Don’t Be a Square: Say No to Instagram FOMO

Originally published by Keep it Wild.

Last week, I went hiking after work on a trail close to my office. It was a beautiful evening: the grasses were at that beautiful stage of green before they turn summer-brown, the sun bathed the red rocks in golden light, the birds were chirping and the air smelled like things growing. That night, I had every intention of posting one of my pictures from my hike, but then I started scrolling through Instagram. One of my friends had lucked out and won the daily lottery for the Wave. Another girl I followed had posted a picture from Havasupai. One influencer had ‘grammed her dawn patrol ski up Mt. Hood, the sunrise colors epic. Another influencer was flying over waterfalls in Indonesia in a floatplane. Yeah, in a floatplane.

I scrolled through my pictures from my hike and the colors didn’t seem quite as bright, the subject matter quite as appealing – they suddenly seemed pretty ordinary. I went to bed without posting.

Social media is an amazing space for inspiration; it’s grown my bucket list exponentially. In fact, I have a whole gallery folder on my phone solely dedicated to screenshots of other people’s ‘grams, depicting places I never knew existed but now desperately want to visit. But, on the flipside, it’s also really easy to get caught up in thinking your life is boring when you’re seeing the highlight reel from hundreds of other people all in one place…

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Creating Memories or Taking Selfies?

Is snapping a selfie the same as making a memory? Is our instant gratification culture is confusing the two?

With Snapchat, Instagram and Facebook documenting our every step, it can be really hard not to want to have “experiences” that make people scrolling through their news feeds jealous. I can’t tell you the number of hikes I’ve been on lately where teenagers show up with a hammock, stage three or four iPhone pictures and then pack up and leave. Last year I witnessed a couple get out of their car, take two steps down a trail, take a selfie, discuss the caption, and then get in their car and drive away. I think we can all agree there’s no way these people are actually making memories. But it can be so hard not to fall into the trap! Sometimes I’ll have an idea in mind for the best Instagram post. Topher makes fun of me all the time for taking pictures just for “the ‘gram”. Am I guilty of that? Absolutely. We can be having a piss-poor time, the weather can be crappy, we can be hot and hungry and tired and not enjoying ourselves in the slightest, but I stop the car, snap a picture and then doctor it up and make this fake memory for the sole purpose of likes online.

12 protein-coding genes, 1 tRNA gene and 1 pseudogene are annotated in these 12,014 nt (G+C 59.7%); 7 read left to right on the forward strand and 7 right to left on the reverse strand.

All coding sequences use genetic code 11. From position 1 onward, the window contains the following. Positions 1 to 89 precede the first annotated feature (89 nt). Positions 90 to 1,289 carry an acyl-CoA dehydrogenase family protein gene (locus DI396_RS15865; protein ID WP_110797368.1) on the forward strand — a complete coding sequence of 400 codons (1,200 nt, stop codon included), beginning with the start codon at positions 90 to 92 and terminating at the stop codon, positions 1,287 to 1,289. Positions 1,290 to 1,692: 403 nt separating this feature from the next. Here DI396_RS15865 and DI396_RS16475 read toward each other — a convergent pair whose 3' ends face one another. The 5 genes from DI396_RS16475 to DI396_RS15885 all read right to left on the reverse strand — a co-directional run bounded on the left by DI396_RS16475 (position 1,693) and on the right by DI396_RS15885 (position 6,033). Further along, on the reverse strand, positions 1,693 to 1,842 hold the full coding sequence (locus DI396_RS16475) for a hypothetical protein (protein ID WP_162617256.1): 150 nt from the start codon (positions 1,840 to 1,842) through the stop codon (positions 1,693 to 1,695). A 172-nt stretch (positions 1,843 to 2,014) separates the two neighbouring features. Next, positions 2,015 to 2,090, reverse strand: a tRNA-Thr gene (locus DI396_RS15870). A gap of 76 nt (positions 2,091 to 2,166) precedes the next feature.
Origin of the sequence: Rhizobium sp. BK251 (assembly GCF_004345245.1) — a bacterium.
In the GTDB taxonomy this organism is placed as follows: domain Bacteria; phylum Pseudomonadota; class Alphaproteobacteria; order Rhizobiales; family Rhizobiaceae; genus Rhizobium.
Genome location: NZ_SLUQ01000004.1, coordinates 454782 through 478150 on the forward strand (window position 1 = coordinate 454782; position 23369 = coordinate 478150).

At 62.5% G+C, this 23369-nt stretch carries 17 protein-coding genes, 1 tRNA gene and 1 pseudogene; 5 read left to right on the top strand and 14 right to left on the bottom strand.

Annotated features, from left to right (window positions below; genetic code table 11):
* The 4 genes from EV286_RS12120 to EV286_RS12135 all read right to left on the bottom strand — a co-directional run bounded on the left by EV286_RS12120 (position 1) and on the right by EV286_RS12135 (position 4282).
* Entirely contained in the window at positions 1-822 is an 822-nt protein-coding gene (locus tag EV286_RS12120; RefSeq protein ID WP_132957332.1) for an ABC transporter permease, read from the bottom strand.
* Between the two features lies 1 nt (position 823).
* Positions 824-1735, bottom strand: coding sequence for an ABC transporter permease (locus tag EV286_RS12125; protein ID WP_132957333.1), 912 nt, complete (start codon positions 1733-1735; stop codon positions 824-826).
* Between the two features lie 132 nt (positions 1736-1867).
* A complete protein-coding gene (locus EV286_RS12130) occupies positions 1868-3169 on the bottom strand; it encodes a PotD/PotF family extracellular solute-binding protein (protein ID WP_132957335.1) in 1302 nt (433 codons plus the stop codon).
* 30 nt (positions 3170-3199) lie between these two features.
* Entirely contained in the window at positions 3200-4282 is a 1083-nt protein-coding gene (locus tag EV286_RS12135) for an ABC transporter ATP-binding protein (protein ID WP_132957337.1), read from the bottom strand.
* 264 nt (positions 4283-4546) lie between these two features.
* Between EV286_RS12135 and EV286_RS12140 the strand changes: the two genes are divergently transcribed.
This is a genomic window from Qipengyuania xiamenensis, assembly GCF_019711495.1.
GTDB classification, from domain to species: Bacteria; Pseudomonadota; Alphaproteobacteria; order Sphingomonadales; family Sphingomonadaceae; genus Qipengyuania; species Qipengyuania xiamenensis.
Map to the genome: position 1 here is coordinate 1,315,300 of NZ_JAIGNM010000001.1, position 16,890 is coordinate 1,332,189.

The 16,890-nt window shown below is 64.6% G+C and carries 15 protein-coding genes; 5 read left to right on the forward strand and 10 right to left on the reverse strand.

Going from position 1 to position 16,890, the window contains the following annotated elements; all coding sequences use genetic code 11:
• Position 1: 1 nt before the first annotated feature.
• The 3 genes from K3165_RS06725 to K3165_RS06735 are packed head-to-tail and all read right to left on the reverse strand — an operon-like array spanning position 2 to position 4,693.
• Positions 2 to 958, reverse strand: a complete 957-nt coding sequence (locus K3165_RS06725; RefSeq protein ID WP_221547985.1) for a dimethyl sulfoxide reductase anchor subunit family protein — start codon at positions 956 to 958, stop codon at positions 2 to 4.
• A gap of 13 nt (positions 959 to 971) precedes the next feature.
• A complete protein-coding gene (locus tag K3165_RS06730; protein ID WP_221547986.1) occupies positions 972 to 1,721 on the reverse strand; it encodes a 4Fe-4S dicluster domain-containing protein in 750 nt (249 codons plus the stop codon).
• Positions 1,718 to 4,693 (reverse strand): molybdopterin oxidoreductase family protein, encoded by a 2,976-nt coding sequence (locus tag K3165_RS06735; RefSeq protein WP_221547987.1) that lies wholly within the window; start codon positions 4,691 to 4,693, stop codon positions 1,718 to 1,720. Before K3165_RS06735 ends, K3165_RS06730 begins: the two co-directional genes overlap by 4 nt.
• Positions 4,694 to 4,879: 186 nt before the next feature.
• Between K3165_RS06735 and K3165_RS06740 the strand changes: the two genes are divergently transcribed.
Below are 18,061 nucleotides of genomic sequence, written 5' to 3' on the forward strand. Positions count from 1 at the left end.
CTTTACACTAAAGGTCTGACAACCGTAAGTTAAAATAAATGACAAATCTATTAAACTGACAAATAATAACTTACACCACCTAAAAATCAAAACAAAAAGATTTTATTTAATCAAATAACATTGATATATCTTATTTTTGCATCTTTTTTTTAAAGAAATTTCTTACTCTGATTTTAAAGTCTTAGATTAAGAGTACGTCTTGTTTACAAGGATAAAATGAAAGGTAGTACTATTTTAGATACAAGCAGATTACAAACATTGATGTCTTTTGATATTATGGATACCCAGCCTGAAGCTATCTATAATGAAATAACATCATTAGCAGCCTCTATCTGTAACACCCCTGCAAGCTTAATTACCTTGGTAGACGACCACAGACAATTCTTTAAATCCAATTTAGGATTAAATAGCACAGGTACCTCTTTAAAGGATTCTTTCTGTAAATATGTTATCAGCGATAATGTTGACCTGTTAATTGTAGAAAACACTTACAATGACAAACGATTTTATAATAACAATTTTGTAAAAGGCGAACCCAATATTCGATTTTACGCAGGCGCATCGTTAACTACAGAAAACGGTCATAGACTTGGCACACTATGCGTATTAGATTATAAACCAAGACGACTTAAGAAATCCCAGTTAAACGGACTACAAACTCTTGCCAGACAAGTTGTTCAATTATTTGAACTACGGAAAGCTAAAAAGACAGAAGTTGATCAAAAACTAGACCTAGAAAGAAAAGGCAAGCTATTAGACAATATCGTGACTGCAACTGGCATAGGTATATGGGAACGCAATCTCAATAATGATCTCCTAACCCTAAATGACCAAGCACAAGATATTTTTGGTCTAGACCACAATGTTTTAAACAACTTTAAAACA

Especially when you’re a photographer, an artist, its a thin line. Sometimes, I want to shoot something because its beautiful, its inspiring. Sometimes I just want to shoot something because I want the photo for social media. Sometimes I set the shot up, take a million different angles, and try really hard. Other times, I snap one photo, just cropping out the hoards of other people doing the same thing, check to make sure its clear and am on my way. Because it looks good on everyone else’s feed. Because I have a witty caption in mind. Because I’ve been dreaming of the shot and I don’t want to admit its not the experience I’d hoped.

An Instagrammer I really admire, @minayounglee suggested truly experiencing a location, with no cameras, cellphones, etc, for 30 minutes before the first snap is ever taken. That way, you have time to really have an experience. To get a feel for the spot and find the perfect shot before you start blindly shooting and ruining a moment with your social aspirations. Its a humbling idea. Could I really sit still for thirty minutes without taking a picture?

The answer is yes. Absolutely. This summer I was gone for a month and a half in some of the most beautiful spots in the country and I only have 400 pictures to prove it. Do I wish I had taken photos some of the places we stopped? Absolutely. Do I regret not taking enough pictures? Honestly, no. The experiences are so much more valuable than a million photos of something I only saw through a lens. I am no Nat Geo photographer, and lucky for me, they have captured most of the world for me already (way better than I ever could hope to!) When time permits, I pull out my camera and try to create art. When it doesn’t, I’m learning to try to create an experience instead. I’m still guilty of pulling out my camera or my phone and taking several generic photos, but I also try to really be present in the moment. I want to be “Instafamous.” I think everyone does! But I also want a mind rich with memories and experiences. So, its a delicate balance. If you’re trying to create art, go for it. If you’re going for an experience, stop with the selfies. You don’t need to prove you were there, if you yourself are not going to remember it because your back was turned to it for a Snapchat.